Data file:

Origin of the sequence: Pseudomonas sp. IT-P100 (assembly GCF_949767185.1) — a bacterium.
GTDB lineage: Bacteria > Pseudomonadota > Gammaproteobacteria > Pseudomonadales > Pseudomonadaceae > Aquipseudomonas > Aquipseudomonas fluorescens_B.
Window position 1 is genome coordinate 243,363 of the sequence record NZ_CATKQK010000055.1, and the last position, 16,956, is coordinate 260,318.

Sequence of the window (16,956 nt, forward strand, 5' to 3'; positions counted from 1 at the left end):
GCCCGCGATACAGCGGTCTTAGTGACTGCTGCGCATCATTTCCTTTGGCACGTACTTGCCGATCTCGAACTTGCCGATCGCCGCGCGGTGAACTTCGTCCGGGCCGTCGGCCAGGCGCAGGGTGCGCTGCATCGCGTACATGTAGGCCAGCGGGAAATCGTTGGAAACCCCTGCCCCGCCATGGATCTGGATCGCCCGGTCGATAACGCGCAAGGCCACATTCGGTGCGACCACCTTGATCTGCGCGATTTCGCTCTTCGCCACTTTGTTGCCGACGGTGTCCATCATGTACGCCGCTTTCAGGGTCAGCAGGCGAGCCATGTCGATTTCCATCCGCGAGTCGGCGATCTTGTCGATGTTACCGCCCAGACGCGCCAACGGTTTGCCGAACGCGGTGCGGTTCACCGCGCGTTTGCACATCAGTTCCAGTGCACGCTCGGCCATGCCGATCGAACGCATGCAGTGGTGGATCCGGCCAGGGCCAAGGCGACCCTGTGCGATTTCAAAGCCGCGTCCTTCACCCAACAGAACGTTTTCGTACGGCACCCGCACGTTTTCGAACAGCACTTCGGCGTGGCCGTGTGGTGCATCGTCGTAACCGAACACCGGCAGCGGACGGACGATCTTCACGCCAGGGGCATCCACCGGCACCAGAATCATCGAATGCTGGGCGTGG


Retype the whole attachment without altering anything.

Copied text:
Origin of the sequence: Pseudomonas sp. IT-P100 (assembly GCF_949767185.1) — a bacterium.
GTDB lineage: Bacteria > Pseudomonadota > Gammaproteobacteria > Pseudomonadales > Pseudomonadaceae > Aquipseudomonas > Aquipseudomonas fluorescens_B.
Window position 1 is genome coordinate 243,363 of the sequence record NZ_CATKQK010000055.1, and the last position, 16,956, is coordinate 260,318.

Sequence of the window (16,956 nt, forward strand, 5' to 3'; positions counted from 1 at the left end):
GCCCGCGATACAGCGGTCTTAGTGACTGCTGCGCATCATTTCCTTTGGCACGTACTTGCCGATCTCGAACTTGCCGATCGCCGCGCGGTGAACTTCGTCCGGGCCGTCGGCCAGGCGCAGGGTGCGCTGCATCGCGTACATGTAGGCCAGCGGGAAATCGTTGGAAACCCCTGCCCCGCCATGGATCTGGATCGCCCGGTCGATAACGCGCAAGGCCACATTCGGTGCGACCACCTTGATCTGCGCGATTTCGCTCTTCGCCACTTTGTTGCCGACGGTGTCCATCATGTACGCCGCTTTCAGGGTCAGCAGGCGAGCCATGTCGATTTCCATCCGCGAGTCGGCGATCTTGTCGATGTTACCGCCCAGACGCGCCAACGGTTTGCCGAACGCGGTGCGGTTCACCGCGCGTTTGCACATCAGTTCCAGTGCACGCTCGGCCATGCCGATCGAACGCATGCAGTGGTGGATCCGGCCAGGGCCAAGGCGACCCTGTGCGATTTCAAAGCCGCGTCCTTCACCCAACAGAACGTTTTCGTACGGCACCCGCACGTTTTCGAACAGCACTTCGGCGTGGCCGTGTGGTGCATCGTCGTAACCGAACACCGGCAGCGGACGGACGATCTTCACGCCAGGGGCATCCACCGGCACCAGAATCATCGAATGCTGGGCGTGG